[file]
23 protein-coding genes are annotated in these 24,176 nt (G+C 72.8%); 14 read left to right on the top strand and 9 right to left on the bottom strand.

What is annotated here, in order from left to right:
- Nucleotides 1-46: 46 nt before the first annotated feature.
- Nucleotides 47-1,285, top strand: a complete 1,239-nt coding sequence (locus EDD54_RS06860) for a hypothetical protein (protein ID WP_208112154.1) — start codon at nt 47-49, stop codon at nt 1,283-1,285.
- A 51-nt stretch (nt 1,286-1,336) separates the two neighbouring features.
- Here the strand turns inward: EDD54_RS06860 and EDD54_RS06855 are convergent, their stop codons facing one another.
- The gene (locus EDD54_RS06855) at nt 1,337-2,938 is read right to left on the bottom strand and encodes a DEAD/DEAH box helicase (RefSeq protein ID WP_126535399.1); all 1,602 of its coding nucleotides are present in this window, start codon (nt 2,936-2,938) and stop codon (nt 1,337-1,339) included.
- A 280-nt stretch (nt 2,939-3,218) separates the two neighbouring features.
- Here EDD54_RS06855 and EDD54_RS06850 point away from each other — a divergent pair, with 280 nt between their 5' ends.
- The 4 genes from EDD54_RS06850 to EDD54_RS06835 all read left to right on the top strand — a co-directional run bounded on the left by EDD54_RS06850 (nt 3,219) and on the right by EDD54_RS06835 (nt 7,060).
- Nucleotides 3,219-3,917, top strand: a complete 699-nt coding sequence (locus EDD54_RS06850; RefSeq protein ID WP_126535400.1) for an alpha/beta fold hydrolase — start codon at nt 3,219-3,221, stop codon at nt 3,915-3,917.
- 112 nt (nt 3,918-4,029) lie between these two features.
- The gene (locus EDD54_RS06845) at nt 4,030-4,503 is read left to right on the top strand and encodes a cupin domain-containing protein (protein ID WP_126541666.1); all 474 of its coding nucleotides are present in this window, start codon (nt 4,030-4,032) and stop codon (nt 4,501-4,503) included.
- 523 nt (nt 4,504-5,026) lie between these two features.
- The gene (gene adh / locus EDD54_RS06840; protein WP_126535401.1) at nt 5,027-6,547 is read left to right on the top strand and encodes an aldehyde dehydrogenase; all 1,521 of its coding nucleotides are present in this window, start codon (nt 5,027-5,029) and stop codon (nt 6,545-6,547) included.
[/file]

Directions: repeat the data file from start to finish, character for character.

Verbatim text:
23 protein-coding genes are annotated in these 24,176 nt (G+C 72.8%); 14 read left to right on the top strand and 9 right to left on the bottom strand.

What is annotated here, in order from left to right:
- Nucleotides 1-46: 46 nt before the first annotated feature.
- Nucleotides 47-1,285, top strand: a complete 1,239-nt coding sequence (locus EDD54_RS06860) for a hypothetical protein (protein ID WP_208112154.1) — start codon at nt 47-49, stop codon at nt 1,283-1,285.
- A 51-nt stretch (nt 1,286-1,336) separates the two neighbouring features.
- Here the strand turns inward: EDD54_RS06860 and EDD54_RS06855 are convergent, their stop codons facing one another.
- The gene (locus EDD54_RS06855) at nt 1,337-2,938 is read right to left on the bottom strand and encodes a DEAD/DEAH box helicase (RefSeq protein ID WP_126535399.1); all 1,602 of its coding nucleotides are present in this window, start codon (nt 2,936-2,938) and stop codon (nt 1,337-1,339) included.
- A 280-nt stretch (nt 2,939-3,218) separates the two neighbouring features.
- Here EDD54_RS06855 and EDD54_RS06850 point away from each other — a divergent pair, with 280 nt between their 5' ends.
- The 4 genes from EDD54_RS06850 to EDD54_RS06835 all read left to right on the top strand — a co-directional run bounded on the left by EDD54_RS06850 (nt 3,219) and on the right by EDD54_RS06835 (nt 7,060).
- Nucleotides 3,219-3,917, top strand: a complete 699-nt coding sequence (locus EDD54_RS06850; RefSeq protein ID WP_126535400.1) for an alpha/beta fold hydrolase — start codon at nt 3,219-3,221, stop codon at nt 3,915-3,917.
- 112 nt (nt 3,918-4,029) lie between these two features.
- The gene (locus EDD54_RS06845) at nt 4,030-4,503 is read left to right on the top strand and encodes a cupin domain-containing protein (protein ID WP_126541666.1); all 474 of its coding nucleotides are present in this window, start codon (nt 4,030-4,032) and stop codon (nt 4,501-4,503) included.
- 523 nt (nt 4,504-5,026) lie between these two features.
- The gene (gene adh / locus EDD54_RS06840; protein WP_126535401.1) at nt 5,027-6,547 is read left to right on the top strand and encodes an aldehyde dehydrogenase; all 1,521 of its coding nucleotides are present in this window, start codon (nt 5,027-5,029) and stop codon (nt 6,545-6,547) included.